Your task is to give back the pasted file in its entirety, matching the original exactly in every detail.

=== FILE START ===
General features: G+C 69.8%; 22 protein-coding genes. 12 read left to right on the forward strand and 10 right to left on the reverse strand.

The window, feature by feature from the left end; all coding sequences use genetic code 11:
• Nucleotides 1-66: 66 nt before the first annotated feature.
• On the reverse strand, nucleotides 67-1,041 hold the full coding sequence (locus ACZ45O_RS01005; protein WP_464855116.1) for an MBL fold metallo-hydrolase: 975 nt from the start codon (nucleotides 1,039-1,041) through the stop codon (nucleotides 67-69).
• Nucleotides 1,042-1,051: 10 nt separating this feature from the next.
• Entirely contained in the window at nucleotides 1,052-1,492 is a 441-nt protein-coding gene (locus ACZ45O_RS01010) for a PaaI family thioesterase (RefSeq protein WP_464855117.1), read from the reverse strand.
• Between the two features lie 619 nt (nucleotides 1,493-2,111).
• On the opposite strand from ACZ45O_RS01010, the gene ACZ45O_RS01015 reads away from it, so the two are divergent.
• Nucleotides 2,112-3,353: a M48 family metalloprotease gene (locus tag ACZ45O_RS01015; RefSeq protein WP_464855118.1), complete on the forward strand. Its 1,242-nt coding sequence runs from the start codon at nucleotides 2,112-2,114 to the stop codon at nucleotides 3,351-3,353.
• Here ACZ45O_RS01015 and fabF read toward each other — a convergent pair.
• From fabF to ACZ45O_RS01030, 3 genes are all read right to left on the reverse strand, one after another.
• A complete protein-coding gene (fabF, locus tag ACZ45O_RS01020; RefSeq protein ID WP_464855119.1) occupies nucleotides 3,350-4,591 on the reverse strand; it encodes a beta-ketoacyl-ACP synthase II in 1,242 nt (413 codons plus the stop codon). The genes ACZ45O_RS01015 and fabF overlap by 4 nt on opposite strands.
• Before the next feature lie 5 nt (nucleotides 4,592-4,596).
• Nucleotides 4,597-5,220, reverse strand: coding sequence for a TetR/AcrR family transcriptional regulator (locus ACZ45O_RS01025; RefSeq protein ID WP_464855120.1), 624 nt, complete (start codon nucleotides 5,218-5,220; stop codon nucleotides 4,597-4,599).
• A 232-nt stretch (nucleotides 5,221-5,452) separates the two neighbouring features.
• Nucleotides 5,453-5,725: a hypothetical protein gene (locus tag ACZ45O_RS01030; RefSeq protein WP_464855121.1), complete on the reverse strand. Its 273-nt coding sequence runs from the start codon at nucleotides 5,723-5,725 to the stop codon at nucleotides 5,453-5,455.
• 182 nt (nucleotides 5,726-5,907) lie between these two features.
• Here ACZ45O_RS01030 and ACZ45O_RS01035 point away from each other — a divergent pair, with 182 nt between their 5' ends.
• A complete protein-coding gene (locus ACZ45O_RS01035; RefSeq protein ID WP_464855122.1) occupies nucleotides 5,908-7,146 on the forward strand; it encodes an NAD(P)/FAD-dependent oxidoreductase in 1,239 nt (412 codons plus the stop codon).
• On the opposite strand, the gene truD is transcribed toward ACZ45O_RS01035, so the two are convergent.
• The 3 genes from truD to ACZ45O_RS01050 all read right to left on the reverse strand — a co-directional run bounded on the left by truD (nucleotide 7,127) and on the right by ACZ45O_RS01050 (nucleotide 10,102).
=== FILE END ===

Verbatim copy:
General features: G+C 69.8%; 22 protein-coding genes. 12 read left to right on the forward strand and 10 right to left on the reverse strand.

The window, feature by feature from the left end; all coding sequences use genetic code 11:
• Nucleotides 1-66: 66 nt before the first annotated feature.
• On the reverse strand, nucleotides 67-1,041 hold the full coding sequence (locus ACZ45O_RS01005; protein WP_464855116.1) for an MBL fold metallo-hydrolase: 975 nt from the start codon (nucleotides 1,039-1,041) through the stop codon (nucleotides 67-69).
• Nucleotides 1,042-1,051: 10 nt separating this feature from the next.
• Entirely contained in the window at nucleotides 1,052-1,492 is a 441-nt protein-coding gene (locus ACZ45O_RS01010) for a PaaI family thioesterase (RefSeq protein WP_464855117.1), read from the reverse strand.
• Between the two features lie 619 nt (nucleotides 1,493-2,111).
• On the opposite strand from ACZ45O_RS01010, the gene ACZ45O_RS01015 reads away from it, so the two are divergent.
• Nucleotides 2,112-3,353: a M48 family metalloprotease gene (locus tag ACZ45O_RS01015; RefSeq protein WP_464855118.1), complete on the forward strand. Its 1,242-nt coding sequence runs from the start codon at nucleotides 2,112-2,114 to the stop codon at nucleotides 3,351-3,353.
• Here ACZ45O_RS01015 and fabF read toward each other — a convergent pair.
• From fabF to ACZ45O_RS01030, 3 genes are all read right to left on the reverse strand, one after another.
• A complete protein-coding gene (fabF, locus tag ACZ45O_RS01020; RefSeq protein ID WP_464855119.1) occupies nucleotides 3,350-4,591 on the reverse strand; it encodes a beta-ketoacyl-ACP synthase II in 1,242 nt (413 codons plus the stop codon). The genes ACZ45O_RS01015 and fabF overlap by 4 nt on opposite strands.
• Before the next feature lie 5 nt (nucleotides 4,592-4,596).
• Nucleotides 4,597-5,220, reverse strand: coding sequence for a TetR/AcrR family transcriptional regulator (locus ACZ45O_RS01025; RefSeq protein ID WP_464855120.1), 624 nt, complete (start codon nucleotides 5,218-5,220; stop codon nucleotides 4,597-4,599).
• A 232-nt stretch (nucleotides 5,221-5,452) separates the two neighbouring features.
• Nucleotides 5,453-5,725: a hypothetical protein gene (locus tag ACZ45O_RS01030; RefSeq protein WP_464855121.1), complete on the reverse strand. Its 273-nt coding sequence runs from the start codon at nucleotides 5,723-5,725 to the stop codon at nucleotides 5,453-5,455.
• 182 nt (nucleotides 5,726-5,907) lie between these two features.
• Here ACZ45O_RS01030 and ACZ45O_RS01035 point away from each other — a divergent pair, with 182 nt between their 5' ends.
• A complete protein-coding gene (locus ACZ45O_RS01035; RefSeq protein ID WP_464855122.1) occupies nucleotides 5,908-7,146 on the forward strand; it encodes an NAD(P)/FAD-dependent oxidoreductase in 1,239 nt (412 codons plus the stop codon).
• On the opposite strand, the gene truD is transcribed toward ACZ45O_RS01035, so the two are convergent.
• The 3 genes from truD to ACZ45O_RS01050 all read right to left on the reverse strand — a co-directional run bounded on the left by truD (nucleotide 7,127) and on the right by ACZ45O_RS01050 (nucleotide 10,102).